Behold Tony Blair. A radical Sunni outfit so noxious that even al-Qa’ida disavowed it is threatening to overrun Baghdad, but the indefatigable former British Prime Minster who abetted the 2003 invasion of Iraq that touched off the country’s mayhem continues to hold forth.
The bloviating Blair recently spoke of a grave threat, though not the one in Mesopotamia he helped create. The self-appointed Cassandra sounded the alarm at a conference in New York in April. The Middle East, Blair pontificated, is in chaos. So is the Sahel. And so is everywhere Islam resides, including in the West.
The source of the problem, according to Blair, is Muslim extremism, “a radicalized and politicized view of Islam, an ideology that distorts and warps Islam’s true [emphasis added] message.” On this point he was emphatic. “It is not Islam itself that gives rise to this [radical] ideology,” Blair repeatedly made clear. “It is an interpretation of Islam, actually a perversion of it, which many Muslims abhor.”
The threat from this bastardized version of Islam is ominous, Blair intoned, and needs to be taken seriously; shirking the challenges it poses wont’ do. “We have to elevate the issue [of Islamic extremism] to the top of the agenda. This struggle between what we may call the open-minded and the close-minded is at the heart of whether the twenty-first century turns in the direction of peaceful coexistence or conflict between people of a different cultures.”
The irony of a world leader responsible for helping to unleash the very fundamentalist forces that he now laments notwithstanding, Blair’s thesis is specious on two counts. First, a resurgent Islam isn’t the threat to global peace and security that he imagines; and second, “true” Islam is not as peaceful as he asserts.
Taking these in turns, the danger posed by so-called radical Islam is grossly overstated. Those places from which this “scourge” emanates, principally the Middle East, are deeply troubled and, as a result, ill-equipped to launch a successful assault on Western civilization. Far from it. Indeed, it is precisely their deprived and desperate state that breeds the malignant religiosity preoccupying Blair.
The Arab Human Development Reports, a series of UN-sponsored documents produced by Arab scholars, bears out the region’s dysfunction. The inquiries have identified a host of problems afflicting the 22 members of the Arab League, which together account for 280 million people. These include autocratic political systems, poor access to education, and gender discrimination. With respect to the latter, a 2009 report concluded: “Many Arab women are still bound by patriarchal patterns of kinship, legalized discrimination, social subordination, and ingrained male dominance.”
Each of the above collectively stymies the region’s economy. Exports from the Arab world other than oil and gas constitute less than those of Finland, about a country of 5.5 million people. This bodes poorly for a region with a young and increasingly destitute demographic. Those able to emigrate to places offering a means of making a livelihood do so, while the rest remain, typically stifled and stuck. The title of a book by noted historian Bernard Lewis succinctly captures the miserable state of the Middle East, once in the vanguard of civilization. It inquires, What Went Wrong?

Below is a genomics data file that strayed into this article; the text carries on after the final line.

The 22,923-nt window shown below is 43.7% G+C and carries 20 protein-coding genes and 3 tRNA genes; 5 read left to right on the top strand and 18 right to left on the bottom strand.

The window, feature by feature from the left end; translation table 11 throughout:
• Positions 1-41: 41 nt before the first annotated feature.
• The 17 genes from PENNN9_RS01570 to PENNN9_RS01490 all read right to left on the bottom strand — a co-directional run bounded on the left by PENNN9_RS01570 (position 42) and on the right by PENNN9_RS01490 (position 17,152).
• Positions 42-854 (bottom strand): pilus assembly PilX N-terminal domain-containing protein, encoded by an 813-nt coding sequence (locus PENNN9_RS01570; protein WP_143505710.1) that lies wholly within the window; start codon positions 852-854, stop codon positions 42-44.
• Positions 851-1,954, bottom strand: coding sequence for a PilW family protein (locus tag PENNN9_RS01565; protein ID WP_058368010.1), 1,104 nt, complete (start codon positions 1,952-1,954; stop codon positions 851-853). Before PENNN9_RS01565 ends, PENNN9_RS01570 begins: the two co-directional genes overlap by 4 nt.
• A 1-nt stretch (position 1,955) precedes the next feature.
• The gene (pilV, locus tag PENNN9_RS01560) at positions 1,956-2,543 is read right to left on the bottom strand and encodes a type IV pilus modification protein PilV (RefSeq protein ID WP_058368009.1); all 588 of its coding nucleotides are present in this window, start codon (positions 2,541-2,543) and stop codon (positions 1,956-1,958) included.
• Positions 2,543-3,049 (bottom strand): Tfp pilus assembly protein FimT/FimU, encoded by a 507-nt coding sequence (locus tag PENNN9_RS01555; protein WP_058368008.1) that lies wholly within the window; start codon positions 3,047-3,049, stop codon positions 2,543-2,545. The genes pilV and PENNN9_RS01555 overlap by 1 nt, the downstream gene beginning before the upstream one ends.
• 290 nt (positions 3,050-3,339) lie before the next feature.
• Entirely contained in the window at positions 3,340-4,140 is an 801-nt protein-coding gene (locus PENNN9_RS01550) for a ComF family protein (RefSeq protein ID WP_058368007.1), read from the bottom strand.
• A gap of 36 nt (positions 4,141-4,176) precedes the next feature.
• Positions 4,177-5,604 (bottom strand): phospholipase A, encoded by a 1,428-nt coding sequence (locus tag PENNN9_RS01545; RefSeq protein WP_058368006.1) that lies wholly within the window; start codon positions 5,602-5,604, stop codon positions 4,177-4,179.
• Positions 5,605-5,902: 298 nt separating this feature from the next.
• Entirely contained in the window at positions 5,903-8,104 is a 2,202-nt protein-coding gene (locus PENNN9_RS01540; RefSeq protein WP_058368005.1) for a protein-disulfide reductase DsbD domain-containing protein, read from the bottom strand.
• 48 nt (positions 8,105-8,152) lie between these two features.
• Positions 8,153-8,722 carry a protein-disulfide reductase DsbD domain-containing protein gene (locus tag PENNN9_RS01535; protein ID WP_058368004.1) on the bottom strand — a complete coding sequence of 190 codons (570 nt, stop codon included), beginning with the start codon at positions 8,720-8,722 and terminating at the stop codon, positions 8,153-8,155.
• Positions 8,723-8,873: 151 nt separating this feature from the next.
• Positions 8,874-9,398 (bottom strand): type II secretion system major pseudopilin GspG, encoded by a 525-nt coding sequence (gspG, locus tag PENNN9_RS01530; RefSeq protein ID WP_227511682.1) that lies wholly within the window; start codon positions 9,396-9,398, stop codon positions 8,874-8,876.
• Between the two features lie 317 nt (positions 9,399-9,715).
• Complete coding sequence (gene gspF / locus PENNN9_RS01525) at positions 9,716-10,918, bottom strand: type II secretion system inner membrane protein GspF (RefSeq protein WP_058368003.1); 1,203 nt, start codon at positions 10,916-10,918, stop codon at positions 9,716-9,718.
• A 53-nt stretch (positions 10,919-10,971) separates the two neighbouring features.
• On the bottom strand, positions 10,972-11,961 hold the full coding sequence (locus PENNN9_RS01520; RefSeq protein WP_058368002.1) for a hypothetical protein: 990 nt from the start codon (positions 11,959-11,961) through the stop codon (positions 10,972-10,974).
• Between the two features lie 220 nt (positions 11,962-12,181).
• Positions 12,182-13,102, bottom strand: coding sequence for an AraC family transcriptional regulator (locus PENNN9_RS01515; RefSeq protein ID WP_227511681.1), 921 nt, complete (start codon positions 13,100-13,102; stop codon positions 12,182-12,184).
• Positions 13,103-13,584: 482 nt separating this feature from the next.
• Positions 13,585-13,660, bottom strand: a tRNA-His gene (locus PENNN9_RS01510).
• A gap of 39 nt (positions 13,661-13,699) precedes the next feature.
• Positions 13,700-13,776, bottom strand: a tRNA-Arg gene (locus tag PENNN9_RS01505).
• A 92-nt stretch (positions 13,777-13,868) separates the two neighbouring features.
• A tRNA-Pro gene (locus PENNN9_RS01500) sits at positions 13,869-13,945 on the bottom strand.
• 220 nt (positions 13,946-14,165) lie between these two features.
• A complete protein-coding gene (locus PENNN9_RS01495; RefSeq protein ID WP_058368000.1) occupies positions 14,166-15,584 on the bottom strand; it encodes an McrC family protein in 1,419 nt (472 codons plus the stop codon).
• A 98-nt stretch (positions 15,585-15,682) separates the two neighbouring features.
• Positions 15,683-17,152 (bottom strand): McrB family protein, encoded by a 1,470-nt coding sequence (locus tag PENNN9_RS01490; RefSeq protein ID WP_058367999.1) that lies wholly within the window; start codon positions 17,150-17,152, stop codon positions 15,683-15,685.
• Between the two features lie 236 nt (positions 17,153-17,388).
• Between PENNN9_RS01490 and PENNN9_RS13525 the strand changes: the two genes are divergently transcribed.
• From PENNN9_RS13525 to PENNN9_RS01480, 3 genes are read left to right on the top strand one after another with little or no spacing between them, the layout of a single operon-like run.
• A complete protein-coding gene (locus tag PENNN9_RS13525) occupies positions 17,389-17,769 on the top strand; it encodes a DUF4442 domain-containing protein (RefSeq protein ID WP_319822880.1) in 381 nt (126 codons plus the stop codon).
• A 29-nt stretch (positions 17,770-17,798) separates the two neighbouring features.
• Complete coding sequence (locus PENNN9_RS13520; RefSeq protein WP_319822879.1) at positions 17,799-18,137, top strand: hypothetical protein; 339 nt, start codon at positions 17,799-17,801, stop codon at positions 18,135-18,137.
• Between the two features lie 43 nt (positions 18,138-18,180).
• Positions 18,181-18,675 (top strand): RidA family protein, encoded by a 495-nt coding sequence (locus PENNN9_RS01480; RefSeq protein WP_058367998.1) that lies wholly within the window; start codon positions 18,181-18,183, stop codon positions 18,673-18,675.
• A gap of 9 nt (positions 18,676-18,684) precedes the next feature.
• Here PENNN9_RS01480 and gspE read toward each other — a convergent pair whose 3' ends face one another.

Blair correctly identifies a violent narrative of perceived victimization, cloaked in religion, radiating from the troubled Middle East—and to a lesser degree elsewhere that Muslims reside. Yet his Chicken Little lamentation is hyperbolic, if not unusual. “Radical Islam” may not be “abating,” but it primarily threatens those regions that are only strategically important because of oil, an important resource, to be sure, though one that is increasingly found elsewhere outside the region. Its threat to the West is not existential but rather akin to the challenge of anarchism a century ago.
In the late- and early-nineteenth century, violent anarchism, like jihadism, was a worldwide phenomena. Its adherents were responsible for assassinations of heads of state, including prime ministers in Europe and an American president, William McKinley. Then, like now, nations enacted draconian laws to address what they saw as a frightening menace, including those permitting mass arrests of alleged anarchists and, in some cases, torture. Yet anachism soon fizzled and is now a historical footnote.
Muslim-inspired terrorism, like its anarchist antecedent, is a statistically insignificant threat to Americans. September 11, 2011 was an outlier. Since that epochal day, at most several dozen Americans have died from domestic terrorist attacks (the actual number varies depending on how terrorism is defined).
Meanwhile, in 2010, a typical year in terms of terrorist lethality, 15 Americans were killed worldwide by crazed fanatics, according to the National Counterterrorism Center, or about the same number of our countrymen crushed to death by falling television sets or furniture.
None of this aligns with Blair’s narrative. But then a speech warning about flat-screens and upholstery wouldn’t make good copy. It wouldn’t cause shivers to run up the spine. Fear, Blair knows better than most from his days selling the Iraq War, requires at least a nominally plausible bogeyman, and Islamic extremism fits the bill.
But Blair’s tendentiousness goes further. He also misreads the nature of Islam, believing that jihadism is a perversion of the religion. It’s not. This will be considered in the next installment